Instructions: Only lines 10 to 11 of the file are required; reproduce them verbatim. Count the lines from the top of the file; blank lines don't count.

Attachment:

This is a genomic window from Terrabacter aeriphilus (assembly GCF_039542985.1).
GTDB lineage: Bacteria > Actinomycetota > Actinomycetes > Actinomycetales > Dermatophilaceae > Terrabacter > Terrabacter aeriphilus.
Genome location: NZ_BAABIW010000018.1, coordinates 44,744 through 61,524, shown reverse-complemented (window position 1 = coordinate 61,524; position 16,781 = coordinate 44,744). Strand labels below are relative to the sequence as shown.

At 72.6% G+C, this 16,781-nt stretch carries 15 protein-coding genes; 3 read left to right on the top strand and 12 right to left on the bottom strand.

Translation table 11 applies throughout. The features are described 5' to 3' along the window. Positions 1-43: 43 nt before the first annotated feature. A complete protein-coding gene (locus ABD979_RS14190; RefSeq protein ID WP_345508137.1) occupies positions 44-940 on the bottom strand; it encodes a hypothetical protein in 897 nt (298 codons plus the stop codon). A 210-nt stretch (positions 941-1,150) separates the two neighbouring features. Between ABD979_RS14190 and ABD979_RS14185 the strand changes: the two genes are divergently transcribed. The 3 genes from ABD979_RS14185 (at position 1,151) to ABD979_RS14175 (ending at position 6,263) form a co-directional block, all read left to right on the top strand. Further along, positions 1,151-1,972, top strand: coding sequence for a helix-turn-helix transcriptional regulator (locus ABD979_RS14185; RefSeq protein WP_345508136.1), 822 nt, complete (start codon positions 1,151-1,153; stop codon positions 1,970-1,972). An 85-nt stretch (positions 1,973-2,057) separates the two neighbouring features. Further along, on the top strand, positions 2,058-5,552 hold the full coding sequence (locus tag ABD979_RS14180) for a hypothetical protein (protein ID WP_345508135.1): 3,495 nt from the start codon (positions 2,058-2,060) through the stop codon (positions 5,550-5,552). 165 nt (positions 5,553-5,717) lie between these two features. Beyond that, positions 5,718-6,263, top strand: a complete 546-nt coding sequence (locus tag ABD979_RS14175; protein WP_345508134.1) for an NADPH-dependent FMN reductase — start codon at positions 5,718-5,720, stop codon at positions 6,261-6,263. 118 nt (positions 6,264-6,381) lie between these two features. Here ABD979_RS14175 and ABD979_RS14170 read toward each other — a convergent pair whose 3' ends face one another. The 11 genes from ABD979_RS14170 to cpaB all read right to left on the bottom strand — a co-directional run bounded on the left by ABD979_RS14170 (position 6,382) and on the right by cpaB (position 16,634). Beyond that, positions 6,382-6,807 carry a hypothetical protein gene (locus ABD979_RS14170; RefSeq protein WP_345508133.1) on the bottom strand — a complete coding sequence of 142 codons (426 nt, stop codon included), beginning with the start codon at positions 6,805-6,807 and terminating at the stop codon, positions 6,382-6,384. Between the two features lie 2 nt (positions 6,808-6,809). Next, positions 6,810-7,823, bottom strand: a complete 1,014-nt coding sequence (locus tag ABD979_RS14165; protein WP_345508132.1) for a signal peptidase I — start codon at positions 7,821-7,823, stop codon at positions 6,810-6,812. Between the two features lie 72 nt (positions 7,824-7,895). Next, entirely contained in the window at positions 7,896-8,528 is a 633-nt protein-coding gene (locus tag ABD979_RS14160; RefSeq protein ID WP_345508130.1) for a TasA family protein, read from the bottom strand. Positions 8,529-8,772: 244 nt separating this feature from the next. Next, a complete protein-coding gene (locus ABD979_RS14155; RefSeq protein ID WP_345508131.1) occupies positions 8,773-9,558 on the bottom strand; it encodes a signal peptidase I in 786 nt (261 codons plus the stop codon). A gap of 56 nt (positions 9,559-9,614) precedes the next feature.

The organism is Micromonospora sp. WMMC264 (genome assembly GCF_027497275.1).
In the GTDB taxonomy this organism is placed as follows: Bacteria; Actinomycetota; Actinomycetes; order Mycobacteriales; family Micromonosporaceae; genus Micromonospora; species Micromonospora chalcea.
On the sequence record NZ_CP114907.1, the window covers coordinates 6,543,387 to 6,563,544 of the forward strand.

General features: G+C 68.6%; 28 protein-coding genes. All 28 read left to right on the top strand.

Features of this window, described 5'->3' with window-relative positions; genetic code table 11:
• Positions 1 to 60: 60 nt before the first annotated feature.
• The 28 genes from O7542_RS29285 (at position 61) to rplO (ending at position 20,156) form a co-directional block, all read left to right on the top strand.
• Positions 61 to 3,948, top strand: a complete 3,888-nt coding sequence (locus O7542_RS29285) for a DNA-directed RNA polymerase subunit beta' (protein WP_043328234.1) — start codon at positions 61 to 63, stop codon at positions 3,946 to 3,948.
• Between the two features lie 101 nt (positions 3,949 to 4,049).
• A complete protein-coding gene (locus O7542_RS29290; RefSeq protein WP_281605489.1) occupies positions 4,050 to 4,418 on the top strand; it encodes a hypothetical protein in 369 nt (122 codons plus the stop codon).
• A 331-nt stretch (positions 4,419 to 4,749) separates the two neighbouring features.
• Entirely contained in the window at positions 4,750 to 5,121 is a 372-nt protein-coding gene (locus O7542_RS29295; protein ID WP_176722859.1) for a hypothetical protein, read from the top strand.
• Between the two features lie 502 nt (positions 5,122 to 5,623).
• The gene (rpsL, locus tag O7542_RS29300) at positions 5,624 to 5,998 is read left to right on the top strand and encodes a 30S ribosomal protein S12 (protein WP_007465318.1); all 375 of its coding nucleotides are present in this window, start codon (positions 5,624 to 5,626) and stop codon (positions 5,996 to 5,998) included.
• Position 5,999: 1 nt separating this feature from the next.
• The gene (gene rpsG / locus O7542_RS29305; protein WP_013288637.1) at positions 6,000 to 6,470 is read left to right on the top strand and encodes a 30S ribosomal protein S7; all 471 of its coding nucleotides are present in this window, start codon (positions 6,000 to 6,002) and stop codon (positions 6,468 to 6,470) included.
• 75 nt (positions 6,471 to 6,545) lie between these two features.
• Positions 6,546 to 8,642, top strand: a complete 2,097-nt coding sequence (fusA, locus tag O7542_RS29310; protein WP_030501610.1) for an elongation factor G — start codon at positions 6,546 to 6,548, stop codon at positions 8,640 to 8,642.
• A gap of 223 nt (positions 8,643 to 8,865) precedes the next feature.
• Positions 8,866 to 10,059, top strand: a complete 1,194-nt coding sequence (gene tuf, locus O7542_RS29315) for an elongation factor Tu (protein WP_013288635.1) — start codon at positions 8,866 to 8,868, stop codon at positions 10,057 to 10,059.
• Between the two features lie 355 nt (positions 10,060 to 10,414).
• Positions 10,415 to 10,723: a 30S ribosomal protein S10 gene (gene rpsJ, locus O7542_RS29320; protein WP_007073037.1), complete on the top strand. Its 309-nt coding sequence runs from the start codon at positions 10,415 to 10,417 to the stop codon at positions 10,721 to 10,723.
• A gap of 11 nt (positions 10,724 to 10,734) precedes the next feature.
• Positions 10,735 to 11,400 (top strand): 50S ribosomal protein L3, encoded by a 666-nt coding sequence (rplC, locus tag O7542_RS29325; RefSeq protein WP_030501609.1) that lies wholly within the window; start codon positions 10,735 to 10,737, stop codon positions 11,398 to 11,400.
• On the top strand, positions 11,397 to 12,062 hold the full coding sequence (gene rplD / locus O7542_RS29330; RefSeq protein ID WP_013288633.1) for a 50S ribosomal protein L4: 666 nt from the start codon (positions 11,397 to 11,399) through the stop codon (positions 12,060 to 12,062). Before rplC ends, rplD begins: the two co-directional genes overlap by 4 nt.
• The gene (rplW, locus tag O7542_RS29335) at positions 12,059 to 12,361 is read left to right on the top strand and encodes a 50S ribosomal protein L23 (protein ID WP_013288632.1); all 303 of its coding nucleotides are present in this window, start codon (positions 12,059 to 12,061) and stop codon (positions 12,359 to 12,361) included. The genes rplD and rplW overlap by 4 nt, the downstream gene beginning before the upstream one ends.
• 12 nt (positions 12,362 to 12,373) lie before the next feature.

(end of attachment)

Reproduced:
Features of this window, described 5'->3' with window-relative positions; genetic code table 11:
• Positions 1 to 60: 60 nt before the first annotated feature.